The museum was enormous-- I could've spent weeks wondering through it.

Sadly we didn't have weeks, so after a coffee and brownie break at their gorgeous cafe we headed off to dinner.

The next morning we met up and went to Buckingham palace to see the changing of the guards.

Or rather, we saw something, I think, I'm not sure what. The crowd was huge considering this is the off season and this happens every day. Some guards walked by, some rode horses, and a cold 30 min later it all appeared to be over.

After a quick lunch at a really cool Japanese place, we walked by the Tower of London and toured the Tower Bridge.

Part of the Tower

The Tower Bridge was like the second bridge constructed in London and gives panoramic views of the city.

After the Tower Bridge we headed over to see Westminster chapel, but when we arrived there was a service going on so the church was closed. Which makes sense-- often times in France the cathedral will be open to tourists even if a service is going on; it's a little awkward to try and take pictures while people are trying to worship.

That night, after enjoying a particular delicious cinnamon roll-- don't get me wrong, I adore French pastries but they do not have cinnamon rolls over here and after three months you just start to crave them-- Michelle and I went to see Phantom of the Opera! I've been obsessed with this musical for about as long as I remember. I know every word to every song and most of the speaking parts.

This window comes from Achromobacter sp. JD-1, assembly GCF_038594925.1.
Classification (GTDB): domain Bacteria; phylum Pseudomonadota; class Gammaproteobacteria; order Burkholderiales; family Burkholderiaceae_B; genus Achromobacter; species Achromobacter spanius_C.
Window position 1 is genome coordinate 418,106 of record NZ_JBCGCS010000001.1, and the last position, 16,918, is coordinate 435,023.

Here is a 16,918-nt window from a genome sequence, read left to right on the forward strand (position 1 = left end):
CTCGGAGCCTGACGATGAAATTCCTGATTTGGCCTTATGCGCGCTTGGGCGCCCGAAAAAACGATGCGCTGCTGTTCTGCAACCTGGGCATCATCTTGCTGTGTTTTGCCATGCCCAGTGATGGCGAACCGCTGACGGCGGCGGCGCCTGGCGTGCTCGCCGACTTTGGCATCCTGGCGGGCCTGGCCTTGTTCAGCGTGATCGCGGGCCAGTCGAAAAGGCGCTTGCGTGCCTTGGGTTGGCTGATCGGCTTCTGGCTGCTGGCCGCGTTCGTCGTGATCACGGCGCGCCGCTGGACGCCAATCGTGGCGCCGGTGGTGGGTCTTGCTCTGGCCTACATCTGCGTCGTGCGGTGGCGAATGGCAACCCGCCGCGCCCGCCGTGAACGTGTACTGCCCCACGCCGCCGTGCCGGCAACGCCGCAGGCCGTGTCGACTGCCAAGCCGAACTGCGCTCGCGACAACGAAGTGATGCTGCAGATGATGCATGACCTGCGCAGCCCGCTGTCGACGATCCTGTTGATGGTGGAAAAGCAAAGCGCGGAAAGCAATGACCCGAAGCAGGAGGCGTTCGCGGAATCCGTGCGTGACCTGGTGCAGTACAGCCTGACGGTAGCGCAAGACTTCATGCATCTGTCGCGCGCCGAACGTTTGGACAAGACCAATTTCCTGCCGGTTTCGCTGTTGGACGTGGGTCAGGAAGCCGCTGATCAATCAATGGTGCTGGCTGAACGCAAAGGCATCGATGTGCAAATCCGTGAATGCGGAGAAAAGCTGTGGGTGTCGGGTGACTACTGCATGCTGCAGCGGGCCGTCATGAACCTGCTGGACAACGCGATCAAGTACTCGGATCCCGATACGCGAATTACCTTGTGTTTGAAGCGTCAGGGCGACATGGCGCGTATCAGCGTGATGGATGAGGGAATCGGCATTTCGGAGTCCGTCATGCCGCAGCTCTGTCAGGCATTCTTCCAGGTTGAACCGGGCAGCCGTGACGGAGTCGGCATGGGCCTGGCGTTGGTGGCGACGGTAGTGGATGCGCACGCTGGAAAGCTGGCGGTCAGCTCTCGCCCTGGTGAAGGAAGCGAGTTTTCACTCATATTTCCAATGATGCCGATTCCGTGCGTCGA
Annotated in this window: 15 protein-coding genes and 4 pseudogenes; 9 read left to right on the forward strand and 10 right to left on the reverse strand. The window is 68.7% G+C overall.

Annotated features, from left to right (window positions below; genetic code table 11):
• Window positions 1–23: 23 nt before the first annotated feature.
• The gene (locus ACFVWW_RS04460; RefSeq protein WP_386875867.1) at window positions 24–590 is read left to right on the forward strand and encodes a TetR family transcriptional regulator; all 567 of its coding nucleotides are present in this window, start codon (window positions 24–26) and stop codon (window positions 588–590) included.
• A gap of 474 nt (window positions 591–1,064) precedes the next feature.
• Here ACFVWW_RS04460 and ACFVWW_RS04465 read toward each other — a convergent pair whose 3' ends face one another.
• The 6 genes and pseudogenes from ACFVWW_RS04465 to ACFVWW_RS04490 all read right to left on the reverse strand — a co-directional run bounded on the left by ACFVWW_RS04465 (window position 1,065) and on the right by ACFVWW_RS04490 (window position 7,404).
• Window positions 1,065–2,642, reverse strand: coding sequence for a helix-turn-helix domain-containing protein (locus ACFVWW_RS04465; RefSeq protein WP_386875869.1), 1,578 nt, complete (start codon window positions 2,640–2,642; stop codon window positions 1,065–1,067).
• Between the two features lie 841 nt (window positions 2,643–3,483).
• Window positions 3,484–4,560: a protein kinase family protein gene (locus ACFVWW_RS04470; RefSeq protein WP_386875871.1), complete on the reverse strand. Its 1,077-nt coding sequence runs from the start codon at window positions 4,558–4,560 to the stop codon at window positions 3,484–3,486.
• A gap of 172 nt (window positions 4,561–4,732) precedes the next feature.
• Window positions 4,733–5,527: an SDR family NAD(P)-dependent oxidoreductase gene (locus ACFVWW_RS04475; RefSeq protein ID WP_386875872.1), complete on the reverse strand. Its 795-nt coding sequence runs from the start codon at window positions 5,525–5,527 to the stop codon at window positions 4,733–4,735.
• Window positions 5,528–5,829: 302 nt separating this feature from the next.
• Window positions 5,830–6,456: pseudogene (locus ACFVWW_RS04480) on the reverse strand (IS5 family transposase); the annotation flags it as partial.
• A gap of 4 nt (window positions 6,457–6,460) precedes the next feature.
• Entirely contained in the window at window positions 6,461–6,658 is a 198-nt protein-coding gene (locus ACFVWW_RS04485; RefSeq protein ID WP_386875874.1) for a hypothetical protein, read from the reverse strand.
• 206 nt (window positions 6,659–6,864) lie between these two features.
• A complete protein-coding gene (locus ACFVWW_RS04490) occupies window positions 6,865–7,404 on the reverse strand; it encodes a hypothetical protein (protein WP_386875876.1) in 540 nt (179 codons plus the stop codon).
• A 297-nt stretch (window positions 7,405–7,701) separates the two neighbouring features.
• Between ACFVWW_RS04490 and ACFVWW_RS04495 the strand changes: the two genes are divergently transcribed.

We showed up at the ticket office the day off trying to buy the cheap cancellation tickets. It was 20 pounds for the seats with 'partially obstructed views' and 50 pounds for the 'non-obstructed view'. The lady working assured us that the views weren't really obstructed-- just a small little pole that might only get in the way sometimes so we bought the cheap tickets. When we found our seats that night I laughed as I sat down. The pole, which wasn't too small ((probably a good thing since it held the low hanging ceiling up)) was directly in front of my seat, making it a little difficult to see things. I spent the first act dodging left and right to follow the action. Luckily for the second act I was able to find an empty seat next to Michelle which offered a miraculously unobstructed view of the stage.

The next morning we had an early flight to get back to Lyon. Long story short, the metro opens late, the trains sometimes don't come and when they do they have mechanical difficulties, the different terminals are really far away, but one mad dash-- and a lost scarf-- later, we made to our gate just as they began to board.

Thanks for reading! :)